Jogging causes more harm than good?Get Eccentric
“[Exercised induced injuries]…can be as high as 55% among men and women involved in jogging programs” – The American Heart Association
How’s that possible? How can jogging hurt more than half the people who do it?
Every mile we run, our feet hit the ground about 900 times. Let’s say you weigh 150lbs. That means for every mile you run, you are smashing 135,000 pounds of force against your joints, ligaments, and everything else you’ll need for the rest of your life. That like dropping 37 Toyota Camry’s on your joints, ligaments, and all that other goodness.
Jogging causes more harm: What are the benefits?
That’s why jogging hurts more than half the folks who do it.
It’s not about exercising more. It’s about exercising less, smarter.
Sampling of Sources
- Haskell WL, Lee IM, Pate RR, Powell KE, Blair SN, Franklin BA, Macera CA, Heath GW, Thompson PD, Bauman A; American College of Sports Medicine; American Heart Association. Physical activity and public health: updated recommendation for adults from the American College of Sports Medicine and the American Heart Association. Circulation. 2007 Aug 28;116(9):1081-93. Epub 2007 Aug 1. PubMed PMID: 17671237.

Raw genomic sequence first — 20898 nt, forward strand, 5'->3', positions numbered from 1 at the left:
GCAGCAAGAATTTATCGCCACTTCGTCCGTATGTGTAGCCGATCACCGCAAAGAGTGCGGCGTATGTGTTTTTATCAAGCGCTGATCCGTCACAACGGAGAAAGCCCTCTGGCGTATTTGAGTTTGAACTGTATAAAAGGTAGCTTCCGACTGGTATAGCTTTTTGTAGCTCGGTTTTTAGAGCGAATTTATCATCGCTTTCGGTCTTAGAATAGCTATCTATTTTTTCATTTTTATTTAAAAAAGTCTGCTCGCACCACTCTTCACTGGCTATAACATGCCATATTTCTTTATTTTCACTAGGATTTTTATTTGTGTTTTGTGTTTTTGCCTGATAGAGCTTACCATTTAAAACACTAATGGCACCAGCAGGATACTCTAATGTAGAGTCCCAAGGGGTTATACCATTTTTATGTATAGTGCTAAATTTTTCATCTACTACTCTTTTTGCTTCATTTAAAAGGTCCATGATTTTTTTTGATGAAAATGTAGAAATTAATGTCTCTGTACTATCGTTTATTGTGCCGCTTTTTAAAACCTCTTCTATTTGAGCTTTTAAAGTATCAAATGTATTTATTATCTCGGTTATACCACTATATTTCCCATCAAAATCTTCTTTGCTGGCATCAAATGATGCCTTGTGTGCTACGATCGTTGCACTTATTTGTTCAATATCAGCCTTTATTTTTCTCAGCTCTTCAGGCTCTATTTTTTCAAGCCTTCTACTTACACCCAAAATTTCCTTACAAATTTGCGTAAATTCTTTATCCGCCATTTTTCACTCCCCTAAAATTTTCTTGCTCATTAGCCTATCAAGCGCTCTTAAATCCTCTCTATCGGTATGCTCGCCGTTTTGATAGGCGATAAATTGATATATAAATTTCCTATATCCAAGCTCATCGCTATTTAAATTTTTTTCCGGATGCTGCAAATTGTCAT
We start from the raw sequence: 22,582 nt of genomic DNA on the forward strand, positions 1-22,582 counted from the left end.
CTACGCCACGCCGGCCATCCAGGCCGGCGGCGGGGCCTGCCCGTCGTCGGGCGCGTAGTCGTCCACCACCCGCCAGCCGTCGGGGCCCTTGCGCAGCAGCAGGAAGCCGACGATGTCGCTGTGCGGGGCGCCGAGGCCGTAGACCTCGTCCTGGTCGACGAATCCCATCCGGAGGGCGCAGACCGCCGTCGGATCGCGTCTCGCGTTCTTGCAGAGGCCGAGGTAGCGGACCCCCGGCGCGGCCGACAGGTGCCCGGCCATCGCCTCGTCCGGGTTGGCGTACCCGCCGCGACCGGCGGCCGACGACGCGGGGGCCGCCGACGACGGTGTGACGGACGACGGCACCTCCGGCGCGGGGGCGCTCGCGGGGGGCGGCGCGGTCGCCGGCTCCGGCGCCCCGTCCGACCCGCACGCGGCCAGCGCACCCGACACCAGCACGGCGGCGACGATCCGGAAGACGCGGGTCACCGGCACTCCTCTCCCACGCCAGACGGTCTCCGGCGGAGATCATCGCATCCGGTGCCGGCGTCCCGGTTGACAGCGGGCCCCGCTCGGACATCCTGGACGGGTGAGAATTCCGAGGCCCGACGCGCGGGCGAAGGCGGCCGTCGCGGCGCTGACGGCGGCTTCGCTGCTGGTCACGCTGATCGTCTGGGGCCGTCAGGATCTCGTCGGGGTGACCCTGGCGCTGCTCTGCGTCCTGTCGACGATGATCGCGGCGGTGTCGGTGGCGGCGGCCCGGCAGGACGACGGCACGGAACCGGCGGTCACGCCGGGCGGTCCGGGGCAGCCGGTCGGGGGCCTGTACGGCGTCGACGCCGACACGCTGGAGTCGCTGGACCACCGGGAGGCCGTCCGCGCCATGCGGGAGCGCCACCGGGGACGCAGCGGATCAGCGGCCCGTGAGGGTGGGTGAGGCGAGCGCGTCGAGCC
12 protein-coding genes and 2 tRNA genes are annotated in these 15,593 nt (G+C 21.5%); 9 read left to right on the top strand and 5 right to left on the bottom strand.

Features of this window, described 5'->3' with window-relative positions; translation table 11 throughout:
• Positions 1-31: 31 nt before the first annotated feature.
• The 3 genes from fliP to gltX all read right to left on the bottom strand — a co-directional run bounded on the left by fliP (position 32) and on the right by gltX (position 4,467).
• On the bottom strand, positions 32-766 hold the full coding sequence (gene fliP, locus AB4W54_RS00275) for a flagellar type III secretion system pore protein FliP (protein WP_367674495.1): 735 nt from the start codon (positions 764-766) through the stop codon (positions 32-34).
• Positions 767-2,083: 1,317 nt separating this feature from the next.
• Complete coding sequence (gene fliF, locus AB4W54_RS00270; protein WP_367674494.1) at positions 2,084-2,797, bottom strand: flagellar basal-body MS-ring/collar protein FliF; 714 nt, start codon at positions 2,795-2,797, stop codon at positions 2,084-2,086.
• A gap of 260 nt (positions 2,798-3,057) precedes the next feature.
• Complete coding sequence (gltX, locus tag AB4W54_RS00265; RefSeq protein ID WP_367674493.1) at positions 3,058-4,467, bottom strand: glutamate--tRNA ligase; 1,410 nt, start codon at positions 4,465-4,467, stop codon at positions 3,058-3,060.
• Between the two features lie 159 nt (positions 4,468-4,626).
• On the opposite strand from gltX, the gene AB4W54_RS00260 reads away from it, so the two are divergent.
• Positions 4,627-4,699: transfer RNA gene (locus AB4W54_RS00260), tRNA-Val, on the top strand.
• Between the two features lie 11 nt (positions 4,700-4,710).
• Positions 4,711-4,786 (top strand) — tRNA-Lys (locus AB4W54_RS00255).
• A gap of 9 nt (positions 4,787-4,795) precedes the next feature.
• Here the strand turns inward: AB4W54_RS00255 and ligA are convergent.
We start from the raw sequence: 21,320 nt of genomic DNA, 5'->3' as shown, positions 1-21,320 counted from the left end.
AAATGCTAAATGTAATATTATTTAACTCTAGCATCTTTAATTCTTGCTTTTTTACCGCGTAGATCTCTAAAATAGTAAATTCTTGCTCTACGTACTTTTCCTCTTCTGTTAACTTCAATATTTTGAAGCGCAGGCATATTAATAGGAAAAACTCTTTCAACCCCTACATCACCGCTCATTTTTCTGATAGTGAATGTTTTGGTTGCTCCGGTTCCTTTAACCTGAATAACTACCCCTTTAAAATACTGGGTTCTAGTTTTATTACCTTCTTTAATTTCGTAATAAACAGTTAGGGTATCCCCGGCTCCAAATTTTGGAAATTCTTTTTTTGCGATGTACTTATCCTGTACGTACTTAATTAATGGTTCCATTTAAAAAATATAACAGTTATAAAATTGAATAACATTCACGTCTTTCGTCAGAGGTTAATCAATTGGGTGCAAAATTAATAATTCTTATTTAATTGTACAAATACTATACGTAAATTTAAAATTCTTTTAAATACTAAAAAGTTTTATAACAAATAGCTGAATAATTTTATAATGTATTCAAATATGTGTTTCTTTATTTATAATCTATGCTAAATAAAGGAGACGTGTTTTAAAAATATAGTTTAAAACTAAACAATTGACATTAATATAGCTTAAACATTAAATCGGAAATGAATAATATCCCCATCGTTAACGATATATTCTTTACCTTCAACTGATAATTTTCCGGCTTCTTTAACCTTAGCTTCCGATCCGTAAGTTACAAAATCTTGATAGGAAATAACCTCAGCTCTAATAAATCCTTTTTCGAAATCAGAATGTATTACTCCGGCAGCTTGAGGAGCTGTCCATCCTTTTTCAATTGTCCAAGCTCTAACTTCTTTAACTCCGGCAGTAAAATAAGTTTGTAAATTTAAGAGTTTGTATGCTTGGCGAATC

- Conn JM, Annest JL, Gilchrist J. Sports and recreation related injury episodes in the US population, 1997-99. Inj Prev. 2003 Jun;9(2):117-23. PubMed PMID: 12810736; PubMed Central PMCID: PMC1730974.
- Pollock ML, Gettman LR, Milesis CA, Bah MD, Durstine L, Johnson RB. Effects of frequency and duration of training on attrition and incidence of injury. Med SciSports. 1977 Spring;9(1):31-6. PubMed PMID: 870782.
exercise less for a healthier heart?Get Eccentric
In the last post I mentioned how SANE amounts to eating more and exercising less—smarter—and hinted that we eat more—smarter—by increasing the quality of our calories. Before we get into what determines the quality of calories, let’s touch on the exercise less—smarter—bit.